Most of us, when a light bulb goes on in our head, think we have an idea. Spencer Finch realized what he had was . . . a light bulb. His current work re-creates the light of specific places, bridging gaps of space and time. The dawnlight of Troy with its inevitable reference to The Iliad, or the moonlight of New Mexico created by the use of filters in the Barbican Museum in London. Can we truly see light in its pristine state before it bounces off anything, apprehend it existing free in the air, unsullied by content, a shaft of disembodied spirit? There is a longing for purity here, a quixotic attempt to lift us up out of ourselves, that I find heartening.
Finch’s work is nimble and evanescent, self-effacing yet incredibly expressive. I have lived with his Freud fresco for years now: a seemingly empty oval of grayish plaster that has sometimes appeared gorgeously sensual, while other times led me down intriguing paths of thought. Modeled on the patch of ceiling directly above Freud’s couch in Vienna, what the initial subjects of psychoanalysis must have seen, the slightly rough surface holds in a kind of suspension the light of a long-ago morning at the very dawn of what we now look back on as the Modern age. Finch sat on the floor in Freud’s old house (the couch, ironically, is separately enshrined in London), placing himself exactly where the patient’s head would have been, and approximated the “color” of the light as it shone upon the ceiling during different times of day. Back in his studio, he mixed batches of plaster to match the studies he had made on site. The resulting piece contains what I bring to it, of course, but the combination of seeming emptiness and tightly structured purpose is what encourages that act of continuous arrival rather than nostalgic reflection, enabling me to see it fresh again and again.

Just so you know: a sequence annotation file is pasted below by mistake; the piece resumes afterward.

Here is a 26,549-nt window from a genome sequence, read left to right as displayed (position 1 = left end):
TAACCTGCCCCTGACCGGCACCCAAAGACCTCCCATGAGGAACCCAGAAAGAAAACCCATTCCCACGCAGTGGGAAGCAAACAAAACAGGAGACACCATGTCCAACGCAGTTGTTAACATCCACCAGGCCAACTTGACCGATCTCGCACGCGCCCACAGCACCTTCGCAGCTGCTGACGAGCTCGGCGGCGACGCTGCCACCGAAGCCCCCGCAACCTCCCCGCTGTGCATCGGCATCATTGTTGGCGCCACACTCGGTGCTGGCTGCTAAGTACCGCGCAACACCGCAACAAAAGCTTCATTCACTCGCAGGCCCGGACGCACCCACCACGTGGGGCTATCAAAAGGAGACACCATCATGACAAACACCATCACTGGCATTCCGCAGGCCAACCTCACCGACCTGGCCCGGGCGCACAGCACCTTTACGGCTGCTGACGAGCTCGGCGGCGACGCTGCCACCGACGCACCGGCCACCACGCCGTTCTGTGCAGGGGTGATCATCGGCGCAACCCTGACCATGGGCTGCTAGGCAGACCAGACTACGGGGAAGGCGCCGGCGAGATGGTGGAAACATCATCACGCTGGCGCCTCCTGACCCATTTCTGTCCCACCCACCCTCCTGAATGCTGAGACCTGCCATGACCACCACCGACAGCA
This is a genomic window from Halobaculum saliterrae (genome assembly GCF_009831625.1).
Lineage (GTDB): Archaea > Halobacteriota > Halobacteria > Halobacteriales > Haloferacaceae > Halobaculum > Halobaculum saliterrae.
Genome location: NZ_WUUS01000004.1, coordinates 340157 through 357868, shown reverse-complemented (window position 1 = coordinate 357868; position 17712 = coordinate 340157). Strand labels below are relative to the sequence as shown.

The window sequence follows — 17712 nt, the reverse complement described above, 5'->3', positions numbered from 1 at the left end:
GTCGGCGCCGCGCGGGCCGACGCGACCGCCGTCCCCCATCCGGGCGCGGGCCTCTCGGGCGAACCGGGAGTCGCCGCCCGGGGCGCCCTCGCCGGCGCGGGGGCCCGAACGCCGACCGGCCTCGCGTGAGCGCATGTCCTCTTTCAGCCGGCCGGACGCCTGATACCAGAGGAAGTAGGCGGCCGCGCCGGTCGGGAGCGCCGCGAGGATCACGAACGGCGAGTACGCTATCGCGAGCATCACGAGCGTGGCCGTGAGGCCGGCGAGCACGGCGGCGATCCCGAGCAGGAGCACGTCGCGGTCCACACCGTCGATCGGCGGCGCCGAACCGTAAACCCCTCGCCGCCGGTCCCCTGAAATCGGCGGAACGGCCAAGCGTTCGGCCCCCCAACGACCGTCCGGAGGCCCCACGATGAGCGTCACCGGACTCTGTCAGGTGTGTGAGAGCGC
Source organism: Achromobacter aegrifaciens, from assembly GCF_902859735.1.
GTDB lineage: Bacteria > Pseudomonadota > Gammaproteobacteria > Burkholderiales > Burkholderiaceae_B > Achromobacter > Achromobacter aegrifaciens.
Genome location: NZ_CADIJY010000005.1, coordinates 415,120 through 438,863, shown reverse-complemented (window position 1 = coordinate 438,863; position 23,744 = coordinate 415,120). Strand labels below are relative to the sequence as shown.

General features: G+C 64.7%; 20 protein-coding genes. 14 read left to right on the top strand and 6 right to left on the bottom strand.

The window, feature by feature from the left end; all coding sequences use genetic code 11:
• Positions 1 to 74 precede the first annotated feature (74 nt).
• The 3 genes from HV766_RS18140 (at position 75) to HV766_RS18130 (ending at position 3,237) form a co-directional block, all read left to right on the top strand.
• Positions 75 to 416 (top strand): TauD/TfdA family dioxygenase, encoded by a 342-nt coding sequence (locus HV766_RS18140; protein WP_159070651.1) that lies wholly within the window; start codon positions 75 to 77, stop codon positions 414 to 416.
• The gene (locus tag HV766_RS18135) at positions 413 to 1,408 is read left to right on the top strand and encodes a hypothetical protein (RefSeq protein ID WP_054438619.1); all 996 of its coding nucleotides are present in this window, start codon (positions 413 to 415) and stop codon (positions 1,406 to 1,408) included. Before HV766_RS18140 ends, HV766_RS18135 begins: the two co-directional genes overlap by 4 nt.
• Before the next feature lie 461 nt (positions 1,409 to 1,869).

He can be so funny, too. A wacky weather forecast based on wildly varying computer projections for the path of the same jetstream, giving you the sense that, despite all the science, no one really knows what the hell is going on up there; or a vain, compulsive attempt to remember the exact color of Jackie Kennedy’s famous pillbox hat, until the minutely varying pink circles coalesce into a coloristic statement about the man who drew them. There’s an engaging personality behind this work, not some pedantic Maker. Wit and play, seriousness and high Romanticism, ranging over media from gray plaster to pink pastels to rainbow beams of illumination. Attempts to label or pigeonhole fail. Finch is an artist working in the early years of the twenty-first century. The terms to define him will come later.
—Thomas Rayfiel’s novel Parallel Play will be published by Random House in January 2007.